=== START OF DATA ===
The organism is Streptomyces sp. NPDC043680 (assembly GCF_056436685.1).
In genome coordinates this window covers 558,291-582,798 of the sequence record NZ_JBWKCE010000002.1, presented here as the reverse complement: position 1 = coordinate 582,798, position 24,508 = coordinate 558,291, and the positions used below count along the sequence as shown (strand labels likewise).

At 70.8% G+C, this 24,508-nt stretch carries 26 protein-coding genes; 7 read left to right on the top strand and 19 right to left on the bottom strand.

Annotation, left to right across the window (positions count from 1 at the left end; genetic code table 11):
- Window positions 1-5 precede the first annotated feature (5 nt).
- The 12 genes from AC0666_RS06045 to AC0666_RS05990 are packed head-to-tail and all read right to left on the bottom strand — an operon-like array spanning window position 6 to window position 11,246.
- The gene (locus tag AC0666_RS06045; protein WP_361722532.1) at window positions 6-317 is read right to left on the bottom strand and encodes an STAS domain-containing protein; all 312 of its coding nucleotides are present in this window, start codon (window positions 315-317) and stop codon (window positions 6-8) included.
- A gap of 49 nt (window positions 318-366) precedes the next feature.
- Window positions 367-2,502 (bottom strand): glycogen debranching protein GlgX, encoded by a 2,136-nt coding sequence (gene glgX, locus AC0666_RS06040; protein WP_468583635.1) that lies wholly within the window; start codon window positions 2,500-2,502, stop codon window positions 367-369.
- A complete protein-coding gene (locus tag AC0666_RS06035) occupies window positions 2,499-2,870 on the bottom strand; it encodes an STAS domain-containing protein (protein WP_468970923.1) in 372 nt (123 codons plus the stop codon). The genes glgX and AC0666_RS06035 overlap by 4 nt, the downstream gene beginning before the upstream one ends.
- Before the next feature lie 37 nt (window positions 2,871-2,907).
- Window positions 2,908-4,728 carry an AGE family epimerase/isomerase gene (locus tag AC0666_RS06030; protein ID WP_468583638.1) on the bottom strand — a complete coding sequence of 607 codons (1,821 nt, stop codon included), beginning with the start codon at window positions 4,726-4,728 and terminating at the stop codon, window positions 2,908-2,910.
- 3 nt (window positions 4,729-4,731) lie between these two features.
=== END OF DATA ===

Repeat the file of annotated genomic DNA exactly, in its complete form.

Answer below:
The organism is Streptomyces sp. NPDC043680 (assembly GCF_056436685.1).
In genome coordinates this window covers 558,291-582,798 of the sequence record NZ_JBWKCE010000002.1, presented here as the reverse complement: position 1 = coordinate 582,798, position 24,508 = coordinate 558,291, and the positions used below count along the sequence as shown (strand labels likewise).

At 70.8% G+C, this 24,508-nt stretch carries 26 protein-coding genes; 7 read left to right on the top strand and 19 right to left on the bottom strand.

Annotation, left to right across the window (positions count from 1 at the left end; genetic code table 11):
- Window positions 1-5 precede the first annotated feature (5 nt).
- The 12 genes from AC0666_RS06045 to AC0666_RS05990 are packed head-to-tail and all read right to left on the bottom strand — an operon-like array spanning window position 6 to window position 11,246.
- The gene (locus tag AC0666_RS06045; protein WP_361722532.1) at window positions 6-317 is read right to left on the bottom strand and encodes an STAS domain-containing protein; all 312 of its coding nucleotides are present in this window, start codon (window positions 315-317) and stop codon (window positions 6-8) included.
- A gap of 49 nt (window positions 318-366) precedes the next feature.
- Window positions 367-2,502 (bottom strand): glycogen debranching protein GlgX, encoded by a 2,136-nt coding sequence (gene glgX, locus AC0666_RS06040; protein WP_468583635.1) that lies wholly within the window; start codon window positions 2,500-2,502, stop codon window positions 367-369.
- A complete protein-coding gene (locus tag AC0666_RS06035) occupies window positions 2,499-2,870 on the bottom strand; it encodes an STAS domain-containing protein (protein WP_468970923.1) in 372 nt (123 codons plus the stop codon). The genes glgX and AC0666_RS06035 overlap by 4 nt, the downstream gene beginning before the upstream one ends.
- Before the next feature lie 37 nt (window positions 2,871-2,907).
- Window positions 2,908-4,728 carry an AGE family epimerase/isomerase gene (locus tag AC0666_RS06030; protein ID WP_468583638.1) on the bottom strand — a complete coding sequence of 607 codons (1,821 nt, stop codon included), beginning with the start codon at window positions 4,726-4,728 and terminating at the stop codon, window positions 2,908-2,910.
- 3 nt (window positions 4,729-4,731) lie between these two features.